Re: Salmonfly hatch on the Deschutes...
On large rivers I find a majority of the char and salmon I catch to be close to the bank especially if the water right off of the bank is deep and slower than the current 30 feet out. For rainbow trout I can't offer anything I would cite as a rule. They seem to prefer to be in a good hold right in the flow of things. I expect this changes as waters become more turbid and a meal is easier to find close to shore.
Other than when a fish is just plain hanging / holding, somewhere in a rivers' channel the best way to find one is to think hard on where the groceries will be easiest to find. When they rest or hide, they rest & hide, but when they need to feed they are going to do what instincts tell them to do. Everything that does not want to be swept down stream by increased water velocity will migrate to areas where they can find some level of relief from the current. Of course nymphs, especially big tasty ones like you guys have down there right now are on the rocks on the bottom however they too will try to avoid being swept away either by clinging into crevasses or in the case of the stone & what we call the salmon fly they too will head toward shore so they can crawl out to hatch. If runoff keeps things high I would be developing strategies for working the near shore environs thoroughly.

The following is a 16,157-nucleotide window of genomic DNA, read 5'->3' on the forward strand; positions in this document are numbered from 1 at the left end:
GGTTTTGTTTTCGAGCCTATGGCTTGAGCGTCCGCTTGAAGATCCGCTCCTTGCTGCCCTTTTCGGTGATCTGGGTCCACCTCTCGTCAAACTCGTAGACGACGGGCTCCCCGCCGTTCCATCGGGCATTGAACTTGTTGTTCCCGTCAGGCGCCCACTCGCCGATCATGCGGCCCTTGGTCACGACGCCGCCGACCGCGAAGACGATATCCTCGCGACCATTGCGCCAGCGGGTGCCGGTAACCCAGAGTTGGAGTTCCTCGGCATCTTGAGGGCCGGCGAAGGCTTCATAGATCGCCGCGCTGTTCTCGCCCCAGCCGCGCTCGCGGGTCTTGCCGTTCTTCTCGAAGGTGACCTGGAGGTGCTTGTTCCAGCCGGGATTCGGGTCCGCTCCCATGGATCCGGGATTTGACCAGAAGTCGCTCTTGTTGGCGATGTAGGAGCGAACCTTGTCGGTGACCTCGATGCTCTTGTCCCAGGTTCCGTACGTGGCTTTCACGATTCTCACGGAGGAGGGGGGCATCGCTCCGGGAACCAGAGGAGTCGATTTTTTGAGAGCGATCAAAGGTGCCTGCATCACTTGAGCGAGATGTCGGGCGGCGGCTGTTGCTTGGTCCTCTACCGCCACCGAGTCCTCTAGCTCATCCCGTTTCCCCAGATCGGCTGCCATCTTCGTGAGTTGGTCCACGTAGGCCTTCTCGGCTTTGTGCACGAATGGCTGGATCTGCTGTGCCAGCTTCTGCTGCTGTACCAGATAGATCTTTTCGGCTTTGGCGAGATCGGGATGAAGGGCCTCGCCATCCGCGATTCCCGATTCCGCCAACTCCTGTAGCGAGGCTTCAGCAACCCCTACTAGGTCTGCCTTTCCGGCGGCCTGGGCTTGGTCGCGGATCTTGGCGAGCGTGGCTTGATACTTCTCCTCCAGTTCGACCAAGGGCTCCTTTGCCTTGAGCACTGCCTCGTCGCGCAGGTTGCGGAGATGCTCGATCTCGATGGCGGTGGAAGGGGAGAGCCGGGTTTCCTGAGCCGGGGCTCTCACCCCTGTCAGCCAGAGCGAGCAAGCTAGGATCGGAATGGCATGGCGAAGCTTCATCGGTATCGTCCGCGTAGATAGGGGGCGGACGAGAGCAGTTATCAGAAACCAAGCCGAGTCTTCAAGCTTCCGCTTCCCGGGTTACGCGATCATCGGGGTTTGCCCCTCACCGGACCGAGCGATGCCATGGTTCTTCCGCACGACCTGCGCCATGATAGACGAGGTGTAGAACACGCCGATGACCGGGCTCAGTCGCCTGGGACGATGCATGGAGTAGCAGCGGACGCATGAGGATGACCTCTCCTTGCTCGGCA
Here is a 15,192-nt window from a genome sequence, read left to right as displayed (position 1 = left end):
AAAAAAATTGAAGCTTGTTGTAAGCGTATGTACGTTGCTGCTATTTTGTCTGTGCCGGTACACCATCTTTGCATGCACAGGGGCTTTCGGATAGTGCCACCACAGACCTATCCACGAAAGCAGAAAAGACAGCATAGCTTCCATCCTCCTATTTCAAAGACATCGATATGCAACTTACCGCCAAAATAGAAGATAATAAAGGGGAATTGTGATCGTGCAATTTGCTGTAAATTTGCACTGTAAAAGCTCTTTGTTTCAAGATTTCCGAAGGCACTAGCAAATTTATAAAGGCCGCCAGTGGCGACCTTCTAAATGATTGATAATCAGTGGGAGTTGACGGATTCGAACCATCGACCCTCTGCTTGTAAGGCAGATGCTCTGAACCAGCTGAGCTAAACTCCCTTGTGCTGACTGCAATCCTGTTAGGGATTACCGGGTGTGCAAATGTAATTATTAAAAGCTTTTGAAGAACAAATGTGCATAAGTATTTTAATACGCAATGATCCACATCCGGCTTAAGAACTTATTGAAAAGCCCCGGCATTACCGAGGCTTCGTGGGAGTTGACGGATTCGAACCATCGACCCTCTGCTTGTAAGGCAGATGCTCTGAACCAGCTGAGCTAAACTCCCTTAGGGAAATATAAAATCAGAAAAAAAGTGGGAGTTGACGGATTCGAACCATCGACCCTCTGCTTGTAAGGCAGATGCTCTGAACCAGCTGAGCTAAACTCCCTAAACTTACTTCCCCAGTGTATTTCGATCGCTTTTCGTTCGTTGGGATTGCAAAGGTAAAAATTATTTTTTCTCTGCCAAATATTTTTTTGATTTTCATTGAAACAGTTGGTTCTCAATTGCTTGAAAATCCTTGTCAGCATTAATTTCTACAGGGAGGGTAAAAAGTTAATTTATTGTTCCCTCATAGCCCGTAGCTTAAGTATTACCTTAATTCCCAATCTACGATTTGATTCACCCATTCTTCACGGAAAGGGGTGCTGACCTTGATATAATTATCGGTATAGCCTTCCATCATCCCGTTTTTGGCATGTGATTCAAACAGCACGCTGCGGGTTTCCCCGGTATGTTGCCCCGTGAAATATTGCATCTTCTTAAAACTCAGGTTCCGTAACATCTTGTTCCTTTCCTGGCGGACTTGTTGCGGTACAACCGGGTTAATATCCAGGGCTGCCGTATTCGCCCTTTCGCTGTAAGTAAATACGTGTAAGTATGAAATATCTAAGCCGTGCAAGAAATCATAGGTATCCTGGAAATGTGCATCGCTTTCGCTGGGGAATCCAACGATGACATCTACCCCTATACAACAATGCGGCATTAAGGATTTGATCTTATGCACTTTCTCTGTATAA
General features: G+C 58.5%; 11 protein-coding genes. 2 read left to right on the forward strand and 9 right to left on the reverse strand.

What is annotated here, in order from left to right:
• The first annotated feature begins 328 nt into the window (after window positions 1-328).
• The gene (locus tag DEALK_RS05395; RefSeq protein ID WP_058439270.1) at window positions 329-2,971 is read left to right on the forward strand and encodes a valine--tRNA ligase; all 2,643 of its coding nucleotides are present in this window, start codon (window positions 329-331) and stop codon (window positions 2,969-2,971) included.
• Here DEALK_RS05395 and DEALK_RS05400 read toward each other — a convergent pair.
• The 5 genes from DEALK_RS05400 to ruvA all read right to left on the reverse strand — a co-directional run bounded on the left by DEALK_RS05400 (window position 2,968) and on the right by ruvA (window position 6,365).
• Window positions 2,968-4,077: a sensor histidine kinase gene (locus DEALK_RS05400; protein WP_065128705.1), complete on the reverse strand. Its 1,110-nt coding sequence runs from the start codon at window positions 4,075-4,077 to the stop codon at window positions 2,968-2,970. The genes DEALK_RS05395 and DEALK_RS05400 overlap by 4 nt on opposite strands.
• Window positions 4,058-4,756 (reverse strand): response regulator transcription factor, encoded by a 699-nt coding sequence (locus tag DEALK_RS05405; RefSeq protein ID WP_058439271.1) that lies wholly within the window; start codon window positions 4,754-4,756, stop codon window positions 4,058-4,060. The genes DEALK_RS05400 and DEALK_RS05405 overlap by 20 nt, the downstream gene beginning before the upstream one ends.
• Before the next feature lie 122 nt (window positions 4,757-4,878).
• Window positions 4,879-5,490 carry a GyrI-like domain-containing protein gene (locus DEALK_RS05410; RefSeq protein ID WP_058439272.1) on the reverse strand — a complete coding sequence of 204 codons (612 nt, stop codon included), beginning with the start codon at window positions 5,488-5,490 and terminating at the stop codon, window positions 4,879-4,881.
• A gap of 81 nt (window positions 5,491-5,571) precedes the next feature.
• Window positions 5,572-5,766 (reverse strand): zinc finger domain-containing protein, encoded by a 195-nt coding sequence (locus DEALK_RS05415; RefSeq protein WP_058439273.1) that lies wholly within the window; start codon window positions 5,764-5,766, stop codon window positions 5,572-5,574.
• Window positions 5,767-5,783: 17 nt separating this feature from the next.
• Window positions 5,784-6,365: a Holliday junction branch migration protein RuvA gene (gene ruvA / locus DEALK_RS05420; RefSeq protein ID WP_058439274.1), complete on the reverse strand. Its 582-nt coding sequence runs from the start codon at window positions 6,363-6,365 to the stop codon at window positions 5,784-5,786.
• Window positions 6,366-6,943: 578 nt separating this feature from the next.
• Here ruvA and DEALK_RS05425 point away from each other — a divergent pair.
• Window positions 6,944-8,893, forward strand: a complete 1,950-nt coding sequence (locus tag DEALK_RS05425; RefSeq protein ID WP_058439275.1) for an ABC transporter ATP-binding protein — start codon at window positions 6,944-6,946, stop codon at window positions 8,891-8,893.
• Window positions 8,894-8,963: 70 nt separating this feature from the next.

I don't see much or do much dry fly fishing since moving here to Alaska but prior to the move I had plenty of years to take note of what happens during both flood & drought on many rivers and streams.